As you probably know, I have been on a quest for a great jacket pattern. I have been looking for something a bit fitted, or at least not greatly oversized. I really thought this Sandra Betzina jacket would work for me! A sew group friend made this jacket. I loved it on her and thought it had great potential for me, though her body type is quite different.
My first challenge was the FBA. I needed to add about 2" of fullness and distribute it through the three front darts. Based on my tissue fit of the pattern, it looked like my bust apex was located in the direction of the middle dart. Once I figured out how to slice the pattern to adjust all three darts, I added fullness to all three, but put most of it in the middle dart. I made up a muslin. (I actually used muslin for once!) I tried it on and ... it wasn't quite right. First, my bust apex actually fell between the first and middle dart, but that didn't completely account for my dissatisfaction with the muslin – I wasn't quite sure what I didn't like about it.
Last Friday morning I attended a local ASG meeting. The host, and several friends attending, are good at fitting and have a great eye, so I took my muslin along. The ten or so women remaining after the meeting quickly concluded that the three downward darts were the problem – it just wasn't a good look for me. They suggested either 3 or 5 darts that angle upwards and fan outwards. They agreed that the fit of the jacket, especially the back, was otherwise good.
I sliced and diced the pattern further, creating five upward darts that were 3/4" of an inch apart at the side seam, and fanned them to 1 1/4" apart at the tips. I decided to use black ponte for muslin #2, because I was pretty sure it would be wearable. (HAH)
When I tried on the second muslin (the basic shell was constructed, though only one sleeve was attached), I wasn't happy. Part of the problem was caused when I sewed the 10 darts: I didn't stabilize them, so they were a bit distorted. But aside from that, they just weren't quite working.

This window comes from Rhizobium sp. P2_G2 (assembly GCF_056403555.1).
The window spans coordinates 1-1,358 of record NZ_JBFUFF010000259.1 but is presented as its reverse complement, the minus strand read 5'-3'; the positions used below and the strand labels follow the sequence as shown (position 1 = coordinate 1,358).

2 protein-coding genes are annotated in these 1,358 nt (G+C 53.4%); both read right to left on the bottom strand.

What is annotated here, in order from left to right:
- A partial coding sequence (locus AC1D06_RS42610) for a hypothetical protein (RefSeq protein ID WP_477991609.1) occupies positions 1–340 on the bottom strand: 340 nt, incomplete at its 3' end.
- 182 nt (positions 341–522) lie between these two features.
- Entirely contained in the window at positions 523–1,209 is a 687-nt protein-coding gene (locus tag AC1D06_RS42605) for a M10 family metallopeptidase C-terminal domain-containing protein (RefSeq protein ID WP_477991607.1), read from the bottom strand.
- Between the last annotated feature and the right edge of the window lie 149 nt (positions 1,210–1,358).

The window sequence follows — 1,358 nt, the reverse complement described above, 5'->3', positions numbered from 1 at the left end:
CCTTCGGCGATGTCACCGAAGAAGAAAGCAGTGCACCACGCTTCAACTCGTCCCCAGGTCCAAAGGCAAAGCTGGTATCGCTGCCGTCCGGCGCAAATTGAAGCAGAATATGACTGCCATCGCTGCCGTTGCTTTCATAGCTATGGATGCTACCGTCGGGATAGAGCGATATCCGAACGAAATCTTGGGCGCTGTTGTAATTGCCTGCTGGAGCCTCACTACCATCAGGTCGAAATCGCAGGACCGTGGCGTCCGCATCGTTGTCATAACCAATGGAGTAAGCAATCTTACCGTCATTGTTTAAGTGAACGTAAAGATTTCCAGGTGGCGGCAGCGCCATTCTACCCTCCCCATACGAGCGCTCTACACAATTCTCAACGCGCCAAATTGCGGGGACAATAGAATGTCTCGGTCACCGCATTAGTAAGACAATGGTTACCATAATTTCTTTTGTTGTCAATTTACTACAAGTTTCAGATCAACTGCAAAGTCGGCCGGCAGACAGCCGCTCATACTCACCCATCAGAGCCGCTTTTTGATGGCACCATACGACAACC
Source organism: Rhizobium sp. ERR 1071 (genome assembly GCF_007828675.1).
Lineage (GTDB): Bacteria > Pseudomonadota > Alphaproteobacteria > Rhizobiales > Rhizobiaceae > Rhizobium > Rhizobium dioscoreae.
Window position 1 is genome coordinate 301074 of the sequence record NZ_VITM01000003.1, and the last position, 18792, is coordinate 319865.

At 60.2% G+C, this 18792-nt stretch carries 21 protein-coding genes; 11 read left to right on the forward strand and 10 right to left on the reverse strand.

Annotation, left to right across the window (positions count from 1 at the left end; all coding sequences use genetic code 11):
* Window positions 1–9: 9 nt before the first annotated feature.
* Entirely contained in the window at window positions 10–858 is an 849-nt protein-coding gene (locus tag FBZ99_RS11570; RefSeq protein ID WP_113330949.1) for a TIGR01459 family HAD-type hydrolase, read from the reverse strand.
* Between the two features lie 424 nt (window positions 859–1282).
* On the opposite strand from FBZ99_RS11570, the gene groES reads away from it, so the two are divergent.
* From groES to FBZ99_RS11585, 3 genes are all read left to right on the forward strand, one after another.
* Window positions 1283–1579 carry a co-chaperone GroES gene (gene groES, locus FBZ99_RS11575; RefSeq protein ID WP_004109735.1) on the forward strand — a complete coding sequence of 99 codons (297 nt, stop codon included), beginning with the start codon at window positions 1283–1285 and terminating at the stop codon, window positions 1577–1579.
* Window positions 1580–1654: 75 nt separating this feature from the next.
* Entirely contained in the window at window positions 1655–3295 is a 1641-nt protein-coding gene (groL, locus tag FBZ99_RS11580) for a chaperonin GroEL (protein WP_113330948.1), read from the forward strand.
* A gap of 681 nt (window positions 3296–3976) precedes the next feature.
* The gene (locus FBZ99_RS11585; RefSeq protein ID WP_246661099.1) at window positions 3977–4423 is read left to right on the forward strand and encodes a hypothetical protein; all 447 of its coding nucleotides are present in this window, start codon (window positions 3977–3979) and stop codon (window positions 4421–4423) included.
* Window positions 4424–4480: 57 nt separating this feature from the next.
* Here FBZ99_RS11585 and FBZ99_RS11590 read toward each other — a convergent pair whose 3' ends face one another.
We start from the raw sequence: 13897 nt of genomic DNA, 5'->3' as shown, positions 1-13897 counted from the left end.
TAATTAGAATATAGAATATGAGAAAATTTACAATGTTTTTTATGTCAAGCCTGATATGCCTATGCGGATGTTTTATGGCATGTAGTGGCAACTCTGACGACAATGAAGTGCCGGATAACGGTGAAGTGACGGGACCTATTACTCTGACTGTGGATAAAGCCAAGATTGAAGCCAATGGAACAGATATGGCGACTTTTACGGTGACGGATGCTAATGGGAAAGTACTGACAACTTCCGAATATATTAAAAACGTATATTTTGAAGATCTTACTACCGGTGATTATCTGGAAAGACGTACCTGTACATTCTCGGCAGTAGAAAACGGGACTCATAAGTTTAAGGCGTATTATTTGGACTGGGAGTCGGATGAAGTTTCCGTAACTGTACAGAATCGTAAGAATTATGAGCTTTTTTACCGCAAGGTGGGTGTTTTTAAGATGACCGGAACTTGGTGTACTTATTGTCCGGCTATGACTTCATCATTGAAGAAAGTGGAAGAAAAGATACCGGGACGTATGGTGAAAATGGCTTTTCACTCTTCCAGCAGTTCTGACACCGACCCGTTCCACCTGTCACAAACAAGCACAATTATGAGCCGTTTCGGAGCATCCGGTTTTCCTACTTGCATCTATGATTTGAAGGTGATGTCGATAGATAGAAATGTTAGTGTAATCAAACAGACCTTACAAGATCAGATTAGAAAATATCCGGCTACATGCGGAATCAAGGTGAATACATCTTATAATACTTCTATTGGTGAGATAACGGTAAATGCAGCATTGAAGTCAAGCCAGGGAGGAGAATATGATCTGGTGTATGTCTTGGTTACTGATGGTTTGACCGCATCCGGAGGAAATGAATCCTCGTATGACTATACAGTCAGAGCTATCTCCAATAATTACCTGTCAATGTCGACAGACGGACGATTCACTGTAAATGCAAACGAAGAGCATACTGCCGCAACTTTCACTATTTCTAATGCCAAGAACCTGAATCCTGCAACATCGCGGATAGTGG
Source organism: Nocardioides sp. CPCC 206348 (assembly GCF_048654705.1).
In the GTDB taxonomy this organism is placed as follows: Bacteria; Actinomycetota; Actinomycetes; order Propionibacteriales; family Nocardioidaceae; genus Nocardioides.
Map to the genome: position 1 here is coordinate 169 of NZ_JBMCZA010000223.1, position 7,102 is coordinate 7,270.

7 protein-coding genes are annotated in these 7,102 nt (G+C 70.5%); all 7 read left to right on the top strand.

Last night I took the second muslin to my sew group meeting. The general consensus of the group was that this jacket isn't for me, though, the overall silhouette is good.
At this point, I'm going to rethink the project. Since, except for the front of the jacket, the overall design and silhouette works for me, I may just change the front to use a princess seam. Or not. Maybe I will just move on to the next pattern. We'll see. :)
The five upward pointing darts. I topstitched them, adding to the wobbliness. If this had been the only problem, I could have fixed it in my next version by stabilizing the darts, but it wasn't the only problem.
HarputsOn the tangentially related subject (of jackets), yesterday I had an appointment near Union Square, so I decided to dash into Britex to see if they carried a notion a friend has been looking for. I was one or two doors away from Britex, when two jackets in a store window caught my eye and stopped me in my tracks. These jackets were absolutely beautiful and very unusual. Though I didn't have much time, I couldn't resist and I entered Harputs.
Besides selling garments from other designers, such as Yohji Yamamoto and Commes des Garcon, Harputs sells their own line of clothing. The incredibly friendly folks who work there were very excited to show me their line of clothing, which is manufactured right on the spot, upstairs, and designed by the people who work there. They have only been in this location for about 8 months. (The previous tenant of the space, evidently, was Prada.) The pride in their work was evident and the workmanship was beautiful.
I was fascinated by several of their designs, but I was particularly interested in the jacket I'd seen in the window. Their garments have cute names and are designed to be worn in a myriad of ways. But this jacket, which is a newer design and is not shown on their website, has three armholes, or rather, two sleeves and one armhole. I can't remember the name of the piece, but the right side is a fairly conventional jacket, and the left side is more of a wrap. When you slip the third armhole over the opposite arm (over the more conventional half of the jacket), the jacket front forms a soft cowl. It was absolutely gorgeous and they can make the jacket in any size, and customize it to fit, since they manufacture it right there. The price for this piece ranges from $650 to $780, depending on fabric, though all the samples I saw were black. My favorite was the black lightweight wool, underlined with a cream linen - I think it might have been a linen/rayon blend based on the wonderful drape.
I was also entertained by Lulu, Harputs' very cute mascot (a French Bulldog), who loves to visit Britex, next door, for doggie treats. :)
For more information on Harputs, check out this review, as well as yelp, but be aware that they are referring to their previous location on Fillmore. Oh, by the way, I get nothing from nobody, when I post reviews. Nada. :)